Photographs by David Goldman / AP Photo
FILE - In this Wednesday, Feb. 7, 2018 file photo, a nurse prepares a flu shot at the Salvation Army in Atlanta. The U.S. government's Friday, Feb. 9, 2018 flu report showed the flu has further tightened its grip on the U.S. This season is now as intense as the swine flu epidemic nine years ago.
Originally published February 14, 2018 at 04:30a.m., updated February 14, 2018 at 08:49a.m.
Fifteen more flu deaths were reported to the state in the past week, raising the death toll to 140 in what had already become the state's deadliest flu season in at least 17 years.
Information from hospitals and doctor offices indicates that the rate of transmission remains high, with reports of influenza B, which is more common in children than in adults, surpassing influenza A last week for the first time this season, state epidemiologist Dirk Haselow said.
"In my history at the Health Department I've never seen a season dominated by influenza B, or that switched from one strain to another," said Haselow, who first started at the department in 2002.
The increase in influenza B underscores the need for people to get the flu shot, which is designed to protect against the two kinds of influenza A and B that are circulating this season, Haselow said.
A person infected with one kind of flu can still be infected by another kind during the same season, meaning a person could potentially be infected four times during the same season.
"Everyone that had influenza A, if they weren't vaccinated, now that influenza B is circulating at high levels they are not necessarily protected from it unless they've gotten the vaccine," Haselow said.
Nationally, the U.S. Centers for Disease Control and Prevention reported last week that the number of infected patients visiting doctors had reached the level of the pandemic in 2009, when a new strain of H1N1, an influenza A virus, swept across the country.
In Arkansas, the death toll earlier this month surpassed the 110 people who died during the 2014-15 season, which had been the state's deadliest since the Health Department began tracking flu deaths in 2000.
Of the 15 people whose deaths were reported in a seven-day span ending Tuesday, 10 were 65 or older, two were 45-64 and three were 25-44, according to a Health Department report.
The other deaths this season include three children or teenagers 18 or younger, four people 25-44, 16 people 45-64 and 102 people 65 or older.
A high number of absences last week prompted the McCrory and Gurdon school districts to cancel classes Friday.
McCrory High School's boys and girls basketball games at Midland High School on Friday night also were canceled.
"We just didn't want to run the risk of exposing ourselves to it, especially before our district tournament," Midland Superintendent Dewyane Wammack said.
He said he had to cancel classes once last year because of flu absences but hasn't had to so far this year.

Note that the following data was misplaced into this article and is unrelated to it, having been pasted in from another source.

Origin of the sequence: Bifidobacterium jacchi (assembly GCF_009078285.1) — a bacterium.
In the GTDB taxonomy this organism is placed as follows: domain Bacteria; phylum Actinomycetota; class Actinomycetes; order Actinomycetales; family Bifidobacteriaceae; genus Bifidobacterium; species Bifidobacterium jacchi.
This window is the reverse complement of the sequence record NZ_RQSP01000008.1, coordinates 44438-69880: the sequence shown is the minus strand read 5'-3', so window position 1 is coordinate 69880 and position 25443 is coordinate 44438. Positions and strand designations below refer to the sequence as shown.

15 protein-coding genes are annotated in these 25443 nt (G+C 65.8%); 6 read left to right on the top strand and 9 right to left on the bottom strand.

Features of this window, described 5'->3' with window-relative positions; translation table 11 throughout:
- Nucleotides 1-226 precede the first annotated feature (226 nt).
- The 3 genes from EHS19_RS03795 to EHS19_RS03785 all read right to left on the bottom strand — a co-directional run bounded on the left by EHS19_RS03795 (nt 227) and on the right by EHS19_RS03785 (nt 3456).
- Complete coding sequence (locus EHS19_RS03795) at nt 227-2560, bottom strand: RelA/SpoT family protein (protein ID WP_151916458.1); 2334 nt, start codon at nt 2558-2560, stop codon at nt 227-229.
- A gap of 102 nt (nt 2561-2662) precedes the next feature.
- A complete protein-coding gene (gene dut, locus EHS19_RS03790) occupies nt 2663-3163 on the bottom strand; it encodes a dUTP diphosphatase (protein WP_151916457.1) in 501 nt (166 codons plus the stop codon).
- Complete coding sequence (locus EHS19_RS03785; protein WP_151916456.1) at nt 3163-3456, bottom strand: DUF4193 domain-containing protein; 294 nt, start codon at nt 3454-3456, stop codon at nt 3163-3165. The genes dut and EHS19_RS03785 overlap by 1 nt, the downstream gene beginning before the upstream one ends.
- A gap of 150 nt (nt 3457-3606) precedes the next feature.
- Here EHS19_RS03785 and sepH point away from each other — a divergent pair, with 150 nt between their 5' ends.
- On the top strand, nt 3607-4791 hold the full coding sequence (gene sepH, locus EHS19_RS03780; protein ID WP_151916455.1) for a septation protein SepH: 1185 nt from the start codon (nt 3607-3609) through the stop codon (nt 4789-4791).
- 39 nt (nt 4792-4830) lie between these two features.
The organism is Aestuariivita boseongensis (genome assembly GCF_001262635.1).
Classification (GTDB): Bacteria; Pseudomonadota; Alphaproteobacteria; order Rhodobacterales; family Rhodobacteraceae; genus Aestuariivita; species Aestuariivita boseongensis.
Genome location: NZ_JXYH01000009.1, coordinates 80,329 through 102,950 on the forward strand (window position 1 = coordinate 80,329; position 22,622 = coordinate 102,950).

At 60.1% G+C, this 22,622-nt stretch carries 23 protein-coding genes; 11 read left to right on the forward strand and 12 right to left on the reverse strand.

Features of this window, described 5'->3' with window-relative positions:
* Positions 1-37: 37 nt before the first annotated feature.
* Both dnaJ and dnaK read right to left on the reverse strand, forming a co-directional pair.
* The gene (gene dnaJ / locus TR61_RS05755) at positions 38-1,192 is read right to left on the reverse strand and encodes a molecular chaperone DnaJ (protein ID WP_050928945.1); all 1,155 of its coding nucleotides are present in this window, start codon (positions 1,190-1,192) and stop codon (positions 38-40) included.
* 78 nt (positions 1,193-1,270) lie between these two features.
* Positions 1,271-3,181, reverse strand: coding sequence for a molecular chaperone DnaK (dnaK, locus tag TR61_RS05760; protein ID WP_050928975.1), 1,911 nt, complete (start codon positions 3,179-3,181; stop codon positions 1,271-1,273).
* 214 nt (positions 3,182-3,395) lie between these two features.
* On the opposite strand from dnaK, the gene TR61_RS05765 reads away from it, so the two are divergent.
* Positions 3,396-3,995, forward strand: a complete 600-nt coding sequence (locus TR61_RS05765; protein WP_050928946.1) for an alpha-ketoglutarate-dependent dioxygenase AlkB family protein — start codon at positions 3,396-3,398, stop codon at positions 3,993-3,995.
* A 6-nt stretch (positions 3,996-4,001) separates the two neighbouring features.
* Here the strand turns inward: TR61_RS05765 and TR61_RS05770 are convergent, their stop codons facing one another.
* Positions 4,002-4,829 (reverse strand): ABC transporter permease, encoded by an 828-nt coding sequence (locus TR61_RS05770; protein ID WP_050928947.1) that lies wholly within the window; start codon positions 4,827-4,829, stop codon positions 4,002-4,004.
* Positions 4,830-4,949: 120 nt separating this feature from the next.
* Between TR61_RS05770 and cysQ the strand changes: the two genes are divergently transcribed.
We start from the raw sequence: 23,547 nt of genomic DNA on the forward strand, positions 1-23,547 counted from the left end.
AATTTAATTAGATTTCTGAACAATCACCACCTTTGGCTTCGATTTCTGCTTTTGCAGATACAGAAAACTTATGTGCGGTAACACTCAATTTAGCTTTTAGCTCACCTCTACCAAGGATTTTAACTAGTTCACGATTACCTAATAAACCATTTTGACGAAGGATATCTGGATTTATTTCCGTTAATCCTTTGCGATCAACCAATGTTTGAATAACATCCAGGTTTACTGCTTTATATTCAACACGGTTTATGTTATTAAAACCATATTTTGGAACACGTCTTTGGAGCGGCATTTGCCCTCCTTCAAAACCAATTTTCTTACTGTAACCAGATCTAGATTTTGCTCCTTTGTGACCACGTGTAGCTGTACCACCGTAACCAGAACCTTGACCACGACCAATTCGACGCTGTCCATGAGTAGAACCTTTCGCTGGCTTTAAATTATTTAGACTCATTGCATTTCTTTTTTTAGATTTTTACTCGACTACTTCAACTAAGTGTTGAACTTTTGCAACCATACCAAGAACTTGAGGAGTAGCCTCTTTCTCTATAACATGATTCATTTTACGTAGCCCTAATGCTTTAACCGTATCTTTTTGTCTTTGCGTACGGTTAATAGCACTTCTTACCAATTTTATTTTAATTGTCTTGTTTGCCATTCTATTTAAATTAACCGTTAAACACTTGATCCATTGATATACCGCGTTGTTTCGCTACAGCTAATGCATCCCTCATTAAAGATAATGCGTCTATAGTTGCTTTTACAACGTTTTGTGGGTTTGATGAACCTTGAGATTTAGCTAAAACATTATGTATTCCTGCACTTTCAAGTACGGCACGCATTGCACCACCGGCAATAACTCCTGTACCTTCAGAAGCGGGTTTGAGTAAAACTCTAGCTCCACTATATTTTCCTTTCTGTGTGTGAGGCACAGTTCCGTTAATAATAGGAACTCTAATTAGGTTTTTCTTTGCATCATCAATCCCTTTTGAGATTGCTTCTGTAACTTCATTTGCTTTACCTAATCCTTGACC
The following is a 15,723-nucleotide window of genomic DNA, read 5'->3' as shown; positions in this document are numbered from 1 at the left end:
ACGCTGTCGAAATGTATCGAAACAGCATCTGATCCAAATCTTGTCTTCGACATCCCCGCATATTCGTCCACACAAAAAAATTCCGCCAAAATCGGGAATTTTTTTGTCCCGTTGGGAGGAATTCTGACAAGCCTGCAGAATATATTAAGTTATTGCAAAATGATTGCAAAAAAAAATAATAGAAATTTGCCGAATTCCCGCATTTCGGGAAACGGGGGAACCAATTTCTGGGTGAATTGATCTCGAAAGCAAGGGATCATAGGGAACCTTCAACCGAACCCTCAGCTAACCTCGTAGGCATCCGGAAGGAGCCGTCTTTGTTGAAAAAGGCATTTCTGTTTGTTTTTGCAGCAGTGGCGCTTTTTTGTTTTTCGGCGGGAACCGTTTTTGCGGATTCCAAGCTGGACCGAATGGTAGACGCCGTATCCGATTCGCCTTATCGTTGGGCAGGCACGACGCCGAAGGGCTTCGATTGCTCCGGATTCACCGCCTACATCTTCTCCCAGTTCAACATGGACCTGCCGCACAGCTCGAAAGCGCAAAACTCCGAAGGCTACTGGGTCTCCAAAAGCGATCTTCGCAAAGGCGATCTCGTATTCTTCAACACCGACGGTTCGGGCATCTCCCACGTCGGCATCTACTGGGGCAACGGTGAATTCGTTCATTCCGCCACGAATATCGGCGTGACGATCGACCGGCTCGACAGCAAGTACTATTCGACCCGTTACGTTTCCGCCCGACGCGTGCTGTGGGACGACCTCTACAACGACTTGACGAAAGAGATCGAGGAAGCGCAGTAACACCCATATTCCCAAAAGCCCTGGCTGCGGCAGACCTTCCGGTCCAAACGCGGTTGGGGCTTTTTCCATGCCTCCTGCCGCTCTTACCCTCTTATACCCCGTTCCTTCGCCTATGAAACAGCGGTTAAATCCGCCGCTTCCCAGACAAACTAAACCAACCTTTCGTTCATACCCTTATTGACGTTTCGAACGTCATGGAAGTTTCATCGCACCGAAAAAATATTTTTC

McCrory Superintendent Robert Casteel said about 10 percent of his students were absent last week, and "it just seemed like it was building up." While the students were gone, the classrooms were disinfected, he said.
"We thought this might slow it down," he said.
Haselow said a decision to cancel classes "ultimately is up to the district leadership."
"If a school has high levels of flu, so does the community around it, so closing may not slow transmission," he said in an email.
But he said a school may choose to close if it has students or employees who are at high risk for developing complications.
"Also, the school has to be able to staff the facility appropriately and continue to make efficient progress on their mission to teach," Haselow said. "If too many people being out threatens their educational mission, they may choose to close and are perfectly justified to do so."
He said disinfection can help, especially on doorknobs or areas such as locker rooms and bathrooms that tend to "remain cold or moist."
"Warm, dry areas tend not to harbor live flu virus for very long," he said.
Until last week, the dominant flu virus in the state had been H3N2, a type A virus that tends to cause more illness than other viruses and mutates more quickly, making vaccines less effective against it.
Type B viruses tend to hit children harder because they are less likely to have been exposed to them during previous seasons, Jose Romero, chief of infectious disease at Arkansas Children's Hospital, said.
Because type B viruses mutate more slowly, people tend to build up immunity to them over time, he said.
"As adults, when we're exposed to it once we're pretty much immune to it for the rest of our lives," Romero said.
Until earlier this month, the hospital and its clinics had been seeing about the same number of patients with influenza A and B, Michele Honeycutt, the hospital's director of infection control and prevention, said last week.
That changed about two weeks ago. In the week that ended Saturday, 74 percent of patients who tested positive for the flu had influenza B.
While B viruses typically spread more late in a flu season, it's unusual for them to overtake type A viruses to become the dominant type of virus in circulation, Haselow said.
According to the CDC, the vaccine tends to be more effective against type B viruses and H1N1 than it is against H3N2. The vaccine is available from county health offices, which offer it at no charge to the uninsured, and many doctor's offices and pharmacies.
Insurance plans typically cover the shot with no required co-payment by the policyholder.
"Even if you've had the flu, it's not too late to get your shot," Haselow said.
Metro on 02/14/2018
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